When a healthy individual gets wrong readings from a low quality/toy oximeter, he/she would run to a hospital which is full of COVID-19 patients and that would result in that person getting infected within seconds when outside. He/she may come back home happily from the hospital or any other place after getting his/her real and accurate oxygen saturation level tested by a high standard pulse oximeter. But by then, he/she would be actually harbouring the COVID-19 virus inside his/her body, carried from that hospital/any other place. That person has now become a carrier. It can be the three wheeler driver or any other driver of an air-conditioned cab which transported him/her to the hospital who transmitted the virus. The fake/toy pulse oximeter is responsible if that person dies from COVID-19.

According to the few importers (around three) of high quality pulse oximeters with the NMRA approval, it is the responsibility of the NMRA to assist the police to raid fake/toy pulse oximeters available all over the country at extremely high prices. The police do not need to request the NMRA for assistance and it is the NMRA which should obtain the assistance for raids. Some media reported recently the NMRA conducted a few raids and around 3,500 fake low quality pulse oximeters were taken into custody. The media also reported the possibility of introducing a price control for pulse oximeters.

According to them, what available in the market are some fake/toy pulse oximeters brought into the country, hiding inside travelling bags or through boats from foreign toy factories and low quality companies. They are pre-programmed toy pulse oximeters which show whatever the readings entered before and not the readings of the person who uses them.

When considering the current situation, it is better to stay at home safely if you feel you are healthy. It is up to us to decide whether to trust the readings of a pre-programmed toy oximeter bought from a private pharmacy after spending nearly Rs. 8,000 or to stay at home comfortably while carefully monitoring ourselves. We can check whether anything unusual is happening inside our bodies. For instance, an uncomfortable feeling or difficulty in breathing can be carefully examined when we engage in our usual routines such as walking up to the gate and coming back, walking to the toilet located outside home etc.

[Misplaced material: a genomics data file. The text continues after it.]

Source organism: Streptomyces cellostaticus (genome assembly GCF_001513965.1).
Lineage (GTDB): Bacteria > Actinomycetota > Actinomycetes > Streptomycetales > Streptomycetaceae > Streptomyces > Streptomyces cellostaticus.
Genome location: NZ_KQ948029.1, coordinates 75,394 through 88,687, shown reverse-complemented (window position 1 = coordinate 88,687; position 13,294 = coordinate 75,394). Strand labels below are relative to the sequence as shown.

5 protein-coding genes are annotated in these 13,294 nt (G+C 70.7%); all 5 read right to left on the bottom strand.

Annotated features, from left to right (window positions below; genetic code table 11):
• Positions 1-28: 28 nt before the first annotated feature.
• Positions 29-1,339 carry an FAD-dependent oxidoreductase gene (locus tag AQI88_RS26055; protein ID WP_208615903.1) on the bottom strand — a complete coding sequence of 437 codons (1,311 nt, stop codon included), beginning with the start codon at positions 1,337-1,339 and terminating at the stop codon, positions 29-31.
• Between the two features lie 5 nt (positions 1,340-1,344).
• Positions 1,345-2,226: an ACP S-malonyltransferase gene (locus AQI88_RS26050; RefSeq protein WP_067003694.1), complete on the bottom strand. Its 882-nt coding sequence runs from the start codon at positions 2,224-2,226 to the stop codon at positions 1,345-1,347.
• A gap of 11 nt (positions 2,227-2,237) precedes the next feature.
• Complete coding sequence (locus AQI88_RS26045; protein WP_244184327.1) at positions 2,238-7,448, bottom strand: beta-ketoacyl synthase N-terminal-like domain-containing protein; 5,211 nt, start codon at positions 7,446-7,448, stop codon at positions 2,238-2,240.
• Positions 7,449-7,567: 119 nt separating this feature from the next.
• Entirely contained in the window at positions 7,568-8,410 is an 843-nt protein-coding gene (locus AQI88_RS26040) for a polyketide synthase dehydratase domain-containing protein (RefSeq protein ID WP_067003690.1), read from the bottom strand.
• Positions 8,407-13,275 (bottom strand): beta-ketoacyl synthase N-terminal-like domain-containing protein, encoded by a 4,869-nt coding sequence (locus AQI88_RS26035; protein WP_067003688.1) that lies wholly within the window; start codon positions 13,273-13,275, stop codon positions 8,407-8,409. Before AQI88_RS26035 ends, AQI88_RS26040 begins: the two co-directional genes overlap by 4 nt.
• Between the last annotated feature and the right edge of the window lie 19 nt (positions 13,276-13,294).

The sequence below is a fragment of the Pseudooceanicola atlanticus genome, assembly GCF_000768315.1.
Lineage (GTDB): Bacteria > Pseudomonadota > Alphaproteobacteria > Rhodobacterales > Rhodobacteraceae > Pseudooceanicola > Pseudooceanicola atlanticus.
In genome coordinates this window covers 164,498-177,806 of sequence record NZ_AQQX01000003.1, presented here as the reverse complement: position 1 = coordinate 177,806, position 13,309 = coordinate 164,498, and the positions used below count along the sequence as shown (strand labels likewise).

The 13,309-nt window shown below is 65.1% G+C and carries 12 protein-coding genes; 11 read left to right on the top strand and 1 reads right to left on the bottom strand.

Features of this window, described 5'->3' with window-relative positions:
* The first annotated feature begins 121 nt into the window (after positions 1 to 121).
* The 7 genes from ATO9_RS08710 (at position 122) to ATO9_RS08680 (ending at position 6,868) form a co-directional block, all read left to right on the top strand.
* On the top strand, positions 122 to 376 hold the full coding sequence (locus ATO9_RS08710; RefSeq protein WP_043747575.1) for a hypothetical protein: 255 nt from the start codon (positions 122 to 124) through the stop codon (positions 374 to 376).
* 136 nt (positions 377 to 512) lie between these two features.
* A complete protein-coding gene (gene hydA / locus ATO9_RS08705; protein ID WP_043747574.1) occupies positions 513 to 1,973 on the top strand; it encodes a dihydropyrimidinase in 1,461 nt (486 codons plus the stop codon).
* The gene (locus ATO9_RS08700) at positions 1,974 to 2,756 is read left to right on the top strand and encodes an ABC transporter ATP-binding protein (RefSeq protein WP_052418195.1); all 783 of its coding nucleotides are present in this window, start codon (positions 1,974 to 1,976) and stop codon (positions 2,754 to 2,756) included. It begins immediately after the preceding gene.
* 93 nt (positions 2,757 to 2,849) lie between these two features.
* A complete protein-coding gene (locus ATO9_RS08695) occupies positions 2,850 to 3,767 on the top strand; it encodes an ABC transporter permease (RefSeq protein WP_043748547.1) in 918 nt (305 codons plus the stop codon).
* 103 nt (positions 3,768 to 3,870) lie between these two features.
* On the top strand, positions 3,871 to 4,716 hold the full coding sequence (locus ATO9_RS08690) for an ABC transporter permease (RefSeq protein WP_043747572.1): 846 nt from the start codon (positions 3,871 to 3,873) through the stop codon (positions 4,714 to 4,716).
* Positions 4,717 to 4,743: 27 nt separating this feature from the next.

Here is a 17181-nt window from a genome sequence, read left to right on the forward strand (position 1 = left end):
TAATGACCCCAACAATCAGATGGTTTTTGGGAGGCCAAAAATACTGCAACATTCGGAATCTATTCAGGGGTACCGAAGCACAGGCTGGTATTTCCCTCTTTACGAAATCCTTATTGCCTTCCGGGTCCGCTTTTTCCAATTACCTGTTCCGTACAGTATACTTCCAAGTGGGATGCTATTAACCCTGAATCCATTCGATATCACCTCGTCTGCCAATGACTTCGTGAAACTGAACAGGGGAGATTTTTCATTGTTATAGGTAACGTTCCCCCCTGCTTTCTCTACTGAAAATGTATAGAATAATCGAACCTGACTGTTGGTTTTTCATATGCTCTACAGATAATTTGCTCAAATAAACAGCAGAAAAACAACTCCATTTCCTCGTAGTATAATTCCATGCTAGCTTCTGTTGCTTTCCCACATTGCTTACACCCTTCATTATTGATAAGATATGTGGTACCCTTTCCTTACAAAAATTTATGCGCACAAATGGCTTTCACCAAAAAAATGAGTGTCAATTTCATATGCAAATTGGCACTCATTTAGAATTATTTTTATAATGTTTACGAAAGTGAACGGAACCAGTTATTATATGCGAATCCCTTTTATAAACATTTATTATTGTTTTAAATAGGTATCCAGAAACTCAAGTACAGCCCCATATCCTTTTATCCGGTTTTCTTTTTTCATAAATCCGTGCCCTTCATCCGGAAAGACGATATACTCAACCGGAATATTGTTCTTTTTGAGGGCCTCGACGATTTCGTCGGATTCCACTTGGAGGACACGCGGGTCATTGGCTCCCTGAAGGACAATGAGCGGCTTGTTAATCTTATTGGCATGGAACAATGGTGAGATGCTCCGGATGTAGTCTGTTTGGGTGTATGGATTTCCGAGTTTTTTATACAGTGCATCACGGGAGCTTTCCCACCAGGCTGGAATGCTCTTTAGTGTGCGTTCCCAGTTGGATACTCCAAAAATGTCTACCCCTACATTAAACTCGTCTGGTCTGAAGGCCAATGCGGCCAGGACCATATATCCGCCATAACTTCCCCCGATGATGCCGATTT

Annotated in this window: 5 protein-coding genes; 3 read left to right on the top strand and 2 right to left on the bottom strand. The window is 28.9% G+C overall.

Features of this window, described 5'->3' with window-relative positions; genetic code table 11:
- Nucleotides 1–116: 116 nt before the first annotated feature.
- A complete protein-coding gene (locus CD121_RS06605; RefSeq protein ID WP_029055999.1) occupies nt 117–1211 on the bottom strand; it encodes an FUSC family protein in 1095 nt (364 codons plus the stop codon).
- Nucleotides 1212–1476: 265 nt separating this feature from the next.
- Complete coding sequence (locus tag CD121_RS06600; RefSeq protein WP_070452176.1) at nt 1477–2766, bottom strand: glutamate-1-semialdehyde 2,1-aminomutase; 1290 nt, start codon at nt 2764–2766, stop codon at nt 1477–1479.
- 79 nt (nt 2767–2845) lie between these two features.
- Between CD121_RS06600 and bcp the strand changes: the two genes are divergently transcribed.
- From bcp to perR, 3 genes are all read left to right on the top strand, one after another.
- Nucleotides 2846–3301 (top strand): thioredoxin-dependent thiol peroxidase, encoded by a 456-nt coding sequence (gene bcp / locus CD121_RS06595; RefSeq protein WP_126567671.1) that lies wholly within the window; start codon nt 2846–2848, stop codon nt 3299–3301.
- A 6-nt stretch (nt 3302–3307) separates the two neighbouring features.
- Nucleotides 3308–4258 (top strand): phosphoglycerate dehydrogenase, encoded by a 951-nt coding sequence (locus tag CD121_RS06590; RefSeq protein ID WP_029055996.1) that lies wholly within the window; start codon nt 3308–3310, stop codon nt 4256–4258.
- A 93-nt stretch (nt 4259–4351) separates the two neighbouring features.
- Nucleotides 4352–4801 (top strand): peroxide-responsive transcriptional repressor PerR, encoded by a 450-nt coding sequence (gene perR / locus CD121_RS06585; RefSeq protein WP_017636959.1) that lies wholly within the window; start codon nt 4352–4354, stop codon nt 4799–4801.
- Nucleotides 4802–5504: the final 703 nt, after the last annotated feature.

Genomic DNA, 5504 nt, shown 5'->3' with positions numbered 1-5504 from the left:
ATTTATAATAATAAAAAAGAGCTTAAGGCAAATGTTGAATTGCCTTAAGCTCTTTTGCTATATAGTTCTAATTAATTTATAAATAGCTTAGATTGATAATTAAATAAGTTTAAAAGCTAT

It is much better to make sure that the COVID-19 virus does not enter into our bodies than to check our oxygen saturation levels all the time using a fake/toy pulse oximeter. We have to do only a few simple things. They are wearing a standard mask properly covering both nose and mouth all the time when we go out of our houses, making sure to avoid touching the mask or taking it off in the middle of a crowd or an-air conditioned or tightly-closed hall/room with several people inside it, keeping at least two-metre distance from any person all the time, washing hands with soap and water for 30 seconds or using a standard hand sanitiser often or especially before touching the parts above our shoulders.

No matter whether it is Delta, Epsilon or any other new COVID variant that spreads in Sri Lanka, we can protect ourselves and lead a new normal and comfortable life if we do these. Another most important factor is ‘Speaking Up!’. We should speak up whenever we see a person without a mask or with an improperly-worn mask in front of us because that specific person can infect us with the deadly COVID-19 no matter how careful we are. Being vigilant all the time whenever we step out of our homes is essential.